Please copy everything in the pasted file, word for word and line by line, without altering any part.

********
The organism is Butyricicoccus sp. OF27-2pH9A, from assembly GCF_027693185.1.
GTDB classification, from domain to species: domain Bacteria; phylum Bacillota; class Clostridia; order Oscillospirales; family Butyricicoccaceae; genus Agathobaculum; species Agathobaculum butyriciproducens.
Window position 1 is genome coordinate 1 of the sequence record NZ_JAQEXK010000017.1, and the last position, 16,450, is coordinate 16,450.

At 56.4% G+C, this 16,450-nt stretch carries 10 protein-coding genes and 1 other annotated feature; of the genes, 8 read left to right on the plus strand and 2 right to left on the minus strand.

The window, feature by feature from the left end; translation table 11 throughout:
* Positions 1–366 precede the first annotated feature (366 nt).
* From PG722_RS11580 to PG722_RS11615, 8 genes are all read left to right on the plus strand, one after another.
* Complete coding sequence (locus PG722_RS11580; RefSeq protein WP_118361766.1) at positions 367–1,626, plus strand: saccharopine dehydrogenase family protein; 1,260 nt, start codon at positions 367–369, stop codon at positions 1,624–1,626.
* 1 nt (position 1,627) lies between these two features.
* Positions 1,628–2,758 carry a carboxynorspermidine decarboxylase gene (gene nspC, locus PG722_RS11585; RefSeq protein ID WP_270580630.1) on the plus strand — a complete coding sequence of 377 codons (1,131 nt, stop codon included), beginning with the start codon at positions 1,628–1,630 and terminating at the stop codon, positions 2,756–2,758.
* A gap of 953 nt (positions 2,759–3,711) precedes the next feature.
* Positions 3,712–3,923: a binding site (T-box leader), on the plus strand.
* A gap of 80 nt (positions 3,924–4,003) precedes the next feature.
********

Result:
The organism is Butyricicoccus sp. OF27-2pH9A, from assembly GCF_027693185.1.
GTDB classification, from domain to species: domain Bacteria; phylum Bacillota; class Clostridia; order Oscillospirales; family Butyricicoccaceae; genus Agathobaculum; species Agathobaculum butyriciproducens.
Window position 1 is genome coordinate 1 of the sequence record NZ_JAQEXK010000017.1, and the last position, 16,450, is coordinate 16,450.

At 56.4% G+C, this 16,450-nt stretch carries 10 protein-coding genes and 1 other annotated feature; of the genes, 8 read left to right on the plus strand and 2 right to left on the minus strand.

The window, feature by feature from the left end; translation table 11 throughout:
* Positions 1–366 precede the first annotated feature (366 nt).
* From PG722_RS11580 to PG722_RS11615, 8 genes are all read left to right on the plus strand, one after another.
* Complete coding sequence (locus PG722_RS11580; RefSeq protein WP_118361766.1) at positions 367–1,626, plus strand: saccharopine dehydrogenase family protein; 1,260 nt, start codon at positions 367–369, stop codon at positions 1,624–1,626.
* 1 nt (position 1,627) lies between these two features.
* Positions 1,628–2,758 carry a carboxynorspermidine decarboxylase gene (gene nspC, locus PG722_RS11585; RefSeq protein ID WP_270580630.1) on the plus strand — a complete coding sequence of 377 codons (1,131 nt, stop codon included), beginning with the start codon at positions 1,628–1,630 and terminating at the stop codon, positions 2,756–2,758.
* A gap of 953 nt (positions 2,759–3,711) precedes the next feature.
* Positions 3,712–3,923: a binding site (T-box leader), on the plus strand.
* A gap of 80 nt (positions 3,924–4,003) precedes the next feature.